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What is Blood Glucose and
What Should We Do About it?

Blood Glucose? Your questions are answered here. Keeping your levels on target can prevent health problems brought about by diabetes. What are the steps you need to do? Here they are:

  • Follow a meal plan.
  • Take medications.
  • Be physically active.
  • Try keeping your targets
  • Monitor your level numbers.

It used to be people believed that sugar caused diabetes. Doctors used to warn their patients to avoid sugar thinking that a simple carbohydrate would elevate the blood glucose levels much quicker than a complex carbohydrate like bread would do.


Now research studies have shown that both simple and complex carbohydrates have the same result on the blood glucose levels at the same time. So the American Diabetic Association released its diet recommendation that does not limit the amount of sugar.

This does not mean you have to rush to eat all the desserts and to drink all the beverages you want. You still have to maintain a balanced diet. Remember that even though sugar and other complex carbohydrates are absorbed at the same time, they do not have the same nutritional value.


By now you must be wondering what makes your levels go up and down. Well, they rise and fall throughout the day and if you understand why this happens, half the battle is won. Why, you asked? It’s simple for knowing the reasons will enable you to take steps in keeping them on target.

So, what can make blood glucose rise and fall? For easy understanding, let’s take them one at a time. Here are the reasons why they rise:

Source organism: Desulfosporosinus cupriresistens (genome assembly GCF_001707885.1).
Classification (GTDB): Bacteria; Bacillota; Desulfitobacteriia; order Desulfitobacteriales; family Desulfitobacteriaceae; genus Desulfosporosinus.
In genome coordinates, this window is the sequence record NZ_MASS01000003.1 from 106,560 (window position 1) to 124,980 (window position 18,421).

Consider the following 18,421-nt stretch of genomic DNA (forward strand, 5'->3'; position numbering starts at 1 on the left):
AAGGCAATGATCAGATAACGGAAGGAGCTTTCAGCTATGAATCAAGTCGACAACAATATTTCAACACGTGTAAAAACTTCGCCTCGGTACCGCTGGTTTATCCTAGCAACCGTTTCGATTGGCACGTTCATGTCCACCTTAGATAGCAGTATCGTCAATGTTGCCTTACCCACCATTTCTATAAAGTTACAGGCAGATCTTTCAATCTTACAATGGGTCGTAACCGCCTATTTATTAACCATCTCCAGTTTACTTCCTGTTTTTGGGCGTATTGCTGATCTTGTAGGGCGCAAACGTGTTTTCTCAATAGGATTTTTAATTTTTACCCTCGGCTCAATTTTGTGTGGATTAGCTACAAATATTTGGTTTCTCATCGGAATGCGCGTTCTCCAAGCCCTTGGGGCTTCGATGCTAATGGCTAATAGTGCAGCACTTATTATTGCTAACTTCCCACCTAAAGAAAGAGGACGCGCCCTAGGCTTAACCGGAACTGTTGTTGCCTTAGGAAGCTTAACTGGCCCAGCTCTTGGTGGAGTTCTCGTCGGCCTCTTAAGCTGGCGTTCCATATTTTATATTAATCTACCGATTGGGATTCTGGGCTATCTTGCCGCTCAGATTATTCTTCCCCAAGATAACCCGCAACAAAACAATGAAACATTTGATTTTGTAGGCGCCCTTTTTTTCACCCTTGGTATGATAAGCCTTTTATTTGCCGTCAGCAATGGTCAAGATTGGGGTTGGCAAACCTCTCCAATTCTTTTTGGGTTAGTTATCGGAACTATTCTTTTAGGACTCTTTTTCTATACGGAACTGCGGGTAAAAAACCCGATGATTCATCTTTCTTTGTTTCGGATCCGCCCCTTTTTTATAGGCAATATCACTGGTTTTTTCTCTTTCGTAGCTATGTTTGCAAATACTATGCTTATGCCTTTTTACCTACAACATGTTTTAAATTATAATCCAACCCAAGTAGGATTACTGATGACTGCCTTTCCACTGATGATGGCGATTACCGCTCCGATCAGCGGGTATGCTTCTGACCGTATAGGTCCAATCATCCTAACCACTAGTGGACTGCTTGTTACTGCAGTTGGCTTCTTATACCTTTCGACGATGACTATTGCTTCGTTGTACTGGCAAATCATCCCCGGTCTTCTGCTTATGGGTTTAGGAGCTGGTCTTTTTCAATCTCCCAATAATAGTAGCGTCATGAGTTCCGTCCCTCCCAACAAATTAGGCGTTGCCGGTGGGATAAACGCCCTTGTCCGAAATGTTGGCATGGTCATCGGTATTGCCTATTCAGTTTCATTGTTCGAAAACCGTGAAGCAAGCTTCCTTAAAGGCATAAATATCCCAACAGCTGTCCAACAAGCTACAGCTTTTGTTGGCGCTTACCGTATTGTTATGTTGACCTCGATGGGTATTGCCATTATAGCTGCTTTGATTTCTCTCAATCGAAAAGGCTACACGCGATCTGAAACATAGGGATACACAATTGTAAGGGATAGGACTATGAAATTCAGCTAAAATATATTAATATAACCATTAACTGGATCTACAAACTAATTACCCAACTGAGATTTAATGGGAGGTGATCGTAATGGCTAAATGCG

• Stress
  • Not enough diabetes medications.
  • Side effects of other medications.
  • Physical inactivity.
  • Meals with more food or more carbohydrates than typical
  • Other sickness or even infection
  • Hormone level changes like those brought about by menstrual periods

Now that you know what makes your level rise, let’s tackle the other end of the spectrum. What can make it fall? Here they are:

  • Drinking alcoholic beverages particularly on an empty stomach
  • Too much diabetes medications.
  • Side effects of other medications.
  • Additional activity.
  • Meals with less food or less carbohydrates than typical
  • Failing to have or missing a meal or snack

Now knowing the causes of the rise and fall of your glucose levels, can you tell what you have to do to maintain control. No? Sure you can but if you’re having a problem about this, I understand. It’s hard to keep an objective mind when you’re so close to the challenge. Want to review to get more answers? or Review Blood Glucose? Now here are the targets recommended by the American Diabetes Association. Before meals, it is 90 to 130 mg/dl. Two hours after the start of a meal, the target is less than 180 mg/dl. These are on the average so contact your doctor for your personal targets. What to do? Just keep your blood glucose levels on target.




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